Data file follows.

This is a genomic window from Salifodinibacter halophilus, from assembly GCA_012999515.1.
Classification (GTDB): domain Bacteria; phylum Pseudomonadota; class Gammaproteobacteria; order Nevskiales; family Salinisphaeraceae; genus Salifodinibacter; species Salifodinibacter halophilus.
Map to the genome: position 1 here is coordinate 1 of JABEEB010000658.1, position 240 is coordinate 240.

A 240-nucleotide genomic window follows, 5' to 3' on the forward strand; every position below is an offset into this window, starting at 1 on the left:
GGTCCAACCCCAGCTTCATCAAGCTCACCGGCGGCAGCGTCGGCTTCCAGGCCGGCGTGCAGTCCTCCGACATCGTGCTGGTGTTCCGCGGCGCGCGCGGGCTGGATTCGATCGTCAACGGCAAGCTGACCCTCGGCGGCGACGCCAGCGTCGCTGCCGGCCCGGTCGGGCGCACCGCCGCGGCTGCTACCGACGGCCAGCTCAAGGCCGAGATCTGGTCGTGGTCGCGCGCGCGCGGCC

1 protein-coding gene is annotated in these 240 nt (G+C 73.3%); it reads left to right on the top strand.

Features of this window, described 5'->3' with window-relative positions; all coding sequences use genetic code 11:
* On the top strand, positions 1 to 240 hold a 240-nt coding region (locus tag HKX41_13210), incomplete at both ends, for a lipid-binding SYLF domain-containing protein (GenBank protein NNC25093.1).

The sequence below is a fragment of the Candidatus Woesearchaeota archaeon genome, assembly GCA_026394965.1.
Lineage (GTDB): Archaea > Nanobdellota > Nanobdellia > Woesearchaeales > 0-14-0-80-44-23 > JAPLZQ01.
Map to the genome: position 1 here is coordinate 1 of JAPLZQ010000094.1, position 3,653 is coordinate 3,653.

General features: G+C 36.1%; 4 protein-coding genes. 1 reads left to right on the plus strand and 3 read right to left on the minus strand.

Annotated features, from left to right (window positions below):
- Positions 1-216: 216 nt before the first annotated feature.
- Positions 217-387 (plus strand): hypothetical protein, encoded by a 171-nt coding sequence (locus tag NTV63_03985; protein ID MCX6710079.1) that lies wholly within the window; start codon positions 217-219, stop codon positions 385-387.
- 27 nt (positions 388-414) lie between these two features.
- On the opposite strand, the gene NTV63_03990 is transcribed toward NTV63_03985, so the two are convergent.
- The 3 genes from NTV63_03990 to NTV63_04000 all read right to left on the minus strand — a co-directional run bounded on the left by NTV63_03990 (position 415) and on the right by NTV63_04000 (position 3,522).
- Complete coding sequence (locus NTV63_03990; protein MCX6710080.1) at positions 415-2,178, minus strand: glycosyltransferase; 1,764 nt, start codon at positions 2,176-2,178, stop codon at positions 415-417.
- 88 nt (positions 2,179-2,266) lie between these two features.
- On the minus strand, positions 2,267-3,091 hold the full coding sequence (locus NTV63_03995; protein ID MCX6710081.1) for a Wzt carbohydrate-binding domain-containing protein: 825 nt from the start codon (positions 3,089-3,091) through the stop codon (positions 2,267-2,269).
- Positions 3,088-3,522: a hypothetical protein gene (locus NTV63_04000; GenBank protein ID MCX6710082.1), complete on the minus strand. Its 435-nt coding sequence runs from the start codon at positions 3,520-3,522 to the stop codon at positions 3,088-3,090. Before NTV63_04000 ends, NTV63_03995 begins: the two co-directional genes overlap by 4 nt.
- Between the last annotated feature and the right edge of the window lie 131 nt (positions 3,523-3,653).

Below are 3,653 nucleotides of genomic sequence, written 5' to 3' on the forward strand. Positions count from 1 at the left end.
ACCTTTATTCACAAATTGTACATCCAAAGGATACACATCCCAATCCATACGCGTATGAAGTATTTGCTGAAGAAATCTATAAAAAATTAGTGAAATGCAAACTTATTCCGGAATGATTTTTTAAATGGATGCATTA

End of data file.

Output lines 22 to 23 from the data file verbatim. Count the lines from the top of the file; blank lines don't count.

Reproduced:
- Positions 3,088-3,522: a hypothetical protein gene (locus NTV63_04000; GenBank protein ID MCX6710082.1), complete on the minus strand. Its 435-nt coding sequence runs from the start codon at positions 3,520-3,522 to the stop codon at positions 3,088-3,090. Before NTV63_04000 ends, NTV63_03995 begins: the two co-directional genes overlap by 4 nt.
- Between the last annotated feature and the right edge of the window lie 131 nt (positions 3,523-3,653).